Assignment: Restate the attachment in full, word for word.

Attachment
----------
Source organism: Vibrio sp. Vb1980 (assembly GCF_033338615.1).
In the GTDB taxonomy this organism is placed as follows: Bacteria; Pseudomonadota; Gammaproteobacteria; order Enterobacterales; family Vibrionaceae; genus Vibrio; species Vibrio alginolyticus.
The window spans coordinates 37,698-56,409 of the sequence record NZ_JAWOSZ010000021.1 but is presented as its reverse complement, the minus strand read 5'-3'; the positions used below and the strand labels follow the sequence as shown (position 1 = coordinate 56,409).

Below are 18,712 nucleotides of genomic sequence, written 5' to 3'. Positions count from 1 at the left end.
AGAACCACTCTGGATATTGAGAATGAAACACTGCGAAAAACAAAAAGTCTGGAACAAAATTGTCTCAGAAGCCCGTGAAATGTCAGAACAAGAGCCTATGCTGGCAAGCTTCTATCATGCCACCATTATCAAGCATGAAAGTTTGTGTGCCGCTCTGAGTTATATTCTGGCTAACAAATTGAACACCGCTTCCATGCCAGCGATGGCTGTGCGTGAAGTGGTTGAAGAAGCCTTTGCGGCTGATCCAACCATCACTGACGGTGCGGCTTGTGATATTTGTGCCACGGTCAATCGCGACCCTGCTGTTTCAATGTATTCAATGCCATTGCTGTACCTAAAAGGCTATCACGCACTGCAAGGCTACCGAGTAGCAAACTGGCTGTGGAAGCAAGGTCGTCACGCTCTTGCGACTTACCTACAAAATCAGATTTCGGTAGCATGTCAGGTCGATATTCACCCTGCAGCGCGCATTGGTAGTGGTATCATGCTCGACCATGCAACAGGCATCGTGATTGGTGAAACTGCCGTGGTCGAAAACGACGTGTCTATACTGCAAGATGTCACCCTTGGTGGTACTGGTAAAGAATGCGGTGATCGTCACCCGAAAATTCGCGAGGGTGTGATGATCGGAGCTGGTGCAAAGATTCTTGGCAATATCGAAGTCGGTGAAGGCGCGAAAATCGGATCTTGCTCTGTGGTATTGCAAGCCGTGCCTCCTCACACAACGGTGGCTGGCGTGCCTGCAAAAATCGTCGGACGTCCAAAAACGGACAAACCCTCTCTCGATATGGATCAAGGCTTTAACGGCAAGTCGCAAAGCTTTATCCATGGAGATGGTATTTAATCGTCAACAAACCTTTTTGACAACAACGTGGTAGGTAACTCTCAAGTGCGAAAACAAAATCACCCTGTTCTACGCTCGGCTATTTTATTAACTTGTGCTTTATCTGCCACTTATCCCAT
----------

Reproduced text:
Source organism: Vibrio sp. Vb1980 (assembly GCF_033338615.1).
In the GTDB taxonomy this organism is placed as follows: Bacteria; Pseudomonadota; Gammaproteobacteria; order Enterobacterales; family Vibrionaceae; genus Vibrio; species Vibrio alginolyticus.
The window spans coordinates 37,698-56,409 of the sequence record NZ_JAWOSZ010000021.1 but is presented as its reverse complement, the minus strand read 5'-3'; the positions used below and the strand labels follow the sequence as shown (position 1 = coordinate 56,409).

Below are 18,712 nucleotides of genomic sequence, written 5' to 3'. Positions count from 1 at the left end.
AGAACCACTCTGGATATTGAGAATGAAACACTGCGAAAAACAAAAAGTCTGGAACAAAATTGTCTCAGAAGCCCGTGAAATGTCAGAACAAGAGCCTATGCTGGCAAGCTTCTATCATGCCACCATTATCAAGCATGAAAGTTTGTGTGCCGCTCTGAGTTATATTCTGGCTAACAAATTGAACACCGCTTCCATGCCAGCGATGGCTGTGCGTGAAGTGGTTGAAGAAGCCTTTGCGGCTGATCCAACCATCACTGACGGTGCGGCTTGTGATATTTGTGCCACGGTCAATCGCGACCCTGCTGTTTCAATGTATTCAATGCCATTGCTGTACCTAAAAGGCTATCACGCACTGCAAGGCTACCGAGTAGCAAACTGGCTGTGGAAGCAAGGTCGTCACGCTCTTGCGACTTACCTACAAAATCAGATTTCGGTAGCATGTCAGGTCGATATTCACCCTGCAGCGCGCATTGGTAGTGGTATCATGCTCGACCATGCAACAGGCATCGTGATTGGTGAAACTGCCGTGGTCGAAAACGACGTGTCTATACTGCAAGATGTCACCCTTGGTGGTACTGGTAAAGAATGCGGTGATCGTCACCCGAAAATTCGCGAGGGTGTGATGATCGGAGCTGGTGCAAAGATTCTTGGCAATATCGAAGTCGGTGAAGGCGCGAAAATCGGATCTTGCTCTGTGGTATTGCAAGCCGTGCCTCCTCACACAACGGTGGCTGGCGTGCCTGCAAAAATCGTCGGACGTCCAAAAACGGACAAACCCTCTCTCGATATGGATCAAGGCTTTAACGGCAAGTCGCAAAGCTTTATCCATGGAGATGGTATTTAATCGTCAACAAACCTTTTTGACAACAACGTGGTAGGTAACTCTCAAGTGCGAAAACAAAATCACCCTGTTCTACGCTCGGCTATTTTATTAACTTGTGCTTTATCTGCCACTTATCCCAT